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Secondary infertility is the inability to conceive again after the first child is born. Sometimes secondary infertility is simply the result of age. After the age of 40, a woman is three times less likely to conceive again and carry the child to term than at age 25. Sometimes secondary infertility is due to the male partner's reproductive problems. Exposure to the chemicals used to make plastics, in particular, reduces male fertility. The cumulative effects of herbicides, pesticides, solvents, and cigarette smoke may interfere with sperm production. But the most common cause of secondary infertility is the hormonal change in the mother that made the birth of the baby possible.

The most likely cause of secondary infertility is the changes to the structure of the uterus, cervix, and fallopian tubes that occurred when the womb was bathed in estrogen during the first pregnancy. Estrogen stimulates growth. It is necessary for the placenta to continue developing to keep up with the growing fetus. Huge amounts of estrogen flood the pregnant woman's body and they don't disappear the moment the child is born. Fat cells, in particular, interfere with the enzyme that reduces estrogen to its "recyclable" components. And mothers with newborns have much more to do than to worry about dieting! The same estrogen that made the pregnancy possible also stimulates growth in the lining of the uterus, but not necessarily all parts of it equally.

Endometriosis can cause thickening near the cervix so that sperm cannot enter the uterus to initiate a second pregnancy. Bits and pieces of uterine tissue broken off during childbirth can lodge at the ovaries, blocking the release of the egg during ovulation. When secondary infertility is due to unusual stimulation of uterine tissue by the high amounts of estrogen in pregnancy, the pregnancy drug Clomid, offered in the United Kingdom under the trade name Serophene, really isn't a good choice. If there is a mechanical barrier blocking the release of the egg or the reception of the sperm, then a drug that stimulates ovulation like Clomid won't solve the problem. When the secondary infertility is simply due to high levels of estrogen, however, Clomid can be extremely useful.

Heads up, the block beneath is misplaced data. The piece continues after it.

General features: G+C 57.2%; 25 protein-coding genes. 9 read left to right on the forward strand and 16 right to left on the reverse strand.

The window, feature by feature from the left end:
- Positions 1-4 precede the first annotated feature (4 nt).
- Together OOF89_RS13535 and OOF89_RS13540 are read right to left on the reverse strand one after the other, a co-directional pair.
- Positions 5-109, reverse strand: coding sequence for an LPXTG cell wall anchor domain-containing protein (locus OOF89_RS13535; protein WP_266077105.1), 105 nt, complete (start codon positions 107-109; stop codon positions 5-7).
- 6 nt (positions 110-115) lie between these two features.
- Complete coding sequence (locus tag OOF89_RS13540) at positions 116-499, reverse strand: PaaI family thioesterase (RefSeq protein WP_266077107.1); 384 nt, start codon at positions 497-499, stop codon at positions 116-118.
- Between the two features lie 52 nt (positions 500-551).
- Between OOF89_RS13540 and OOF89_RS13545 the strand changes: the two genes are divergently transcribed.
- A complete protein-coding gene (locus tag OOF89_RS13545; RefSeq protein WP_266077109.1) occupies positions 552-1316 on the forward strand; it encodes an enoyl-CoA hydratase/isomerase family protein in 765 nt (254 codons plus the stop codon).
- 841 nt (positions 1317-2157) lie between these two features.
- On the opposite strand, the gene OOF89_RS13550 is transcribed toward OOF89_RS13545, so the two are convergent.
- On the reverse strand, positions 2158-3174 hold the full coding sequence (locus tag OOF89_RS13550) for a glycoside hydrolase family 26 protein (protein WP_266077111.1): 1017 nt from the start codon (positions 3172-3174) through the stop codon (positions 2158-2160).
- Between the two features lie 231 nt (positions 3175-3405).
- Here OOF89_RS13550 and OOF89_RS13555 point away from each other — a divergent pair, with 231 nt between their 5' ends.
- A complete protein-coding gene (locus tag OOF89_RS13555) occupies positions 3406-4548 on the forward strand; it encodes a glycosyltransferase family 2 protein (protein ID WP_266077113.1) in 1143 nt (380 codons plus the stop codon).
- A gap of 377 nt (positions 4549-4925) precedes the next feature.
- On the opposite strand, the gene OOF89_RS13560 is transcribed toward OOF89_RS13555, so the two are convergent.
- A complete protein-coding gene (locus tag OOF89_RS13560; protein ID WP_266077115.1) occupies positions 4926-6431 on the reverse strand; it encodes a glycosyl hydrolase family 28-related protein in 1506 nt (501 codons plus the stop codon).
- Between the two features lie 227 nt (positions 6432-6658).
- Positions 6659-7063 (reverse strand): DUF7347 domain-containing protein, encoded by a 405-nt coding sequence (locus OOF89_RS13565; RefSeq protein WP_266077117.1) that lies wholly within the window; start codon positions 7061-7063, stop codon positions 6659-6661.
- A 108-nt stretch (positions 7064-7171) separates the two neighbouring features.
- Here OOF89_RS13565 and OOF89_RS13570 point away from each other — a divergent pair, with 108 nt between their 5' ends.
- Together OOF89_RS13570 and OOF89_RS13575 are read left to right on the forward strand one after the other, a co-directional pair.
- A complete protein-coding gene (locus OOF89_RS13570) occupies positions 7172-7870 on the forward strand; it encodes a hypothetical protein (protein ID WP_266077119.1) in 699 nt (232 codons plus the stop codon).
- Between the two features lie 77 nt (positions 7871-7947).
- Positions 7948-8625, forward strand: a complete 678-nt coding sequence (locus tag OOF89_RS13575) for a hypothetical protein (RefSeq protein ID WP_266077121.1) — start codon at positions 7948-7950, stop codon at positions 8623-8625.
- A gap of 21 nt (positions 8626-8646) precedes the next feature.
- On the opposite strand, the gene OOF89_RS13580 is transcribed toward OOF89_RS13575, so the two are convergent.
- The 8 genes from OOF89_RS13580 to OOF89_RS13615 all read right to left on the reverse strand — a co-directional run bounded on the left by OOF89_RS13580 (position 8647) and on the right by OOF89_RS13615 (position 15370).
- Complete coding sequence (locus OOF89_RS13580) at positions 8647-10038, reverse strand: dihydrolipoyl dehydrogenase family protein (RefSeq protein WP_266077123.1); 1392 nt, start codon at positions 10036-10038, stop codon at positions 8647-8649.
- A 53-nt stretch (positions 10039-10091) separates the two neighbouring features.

There is no ovulation during pregnancy. The extremely high levels of estrogen in the uterus signal the ovaries that a new egg is not needed. In some women, estrogen levels after pregnancy continue so high that the ovaries "think" the woman is still pregnant. Clomid changes hormonal balance so that the ovaries get the signal to ovulate in the middle of the woman's menstrual period and conception can occur. Whether Clomid is right for you is something you and your doctor need to determine, and a physical examination of the uterus will be required. Clomid cannot, of course, enable conception if the reproductive issues are with the male partner. But for a significant number of couples facing secondary infertility, Clomid is exactly the right treatment to allow for the conception of a second child.

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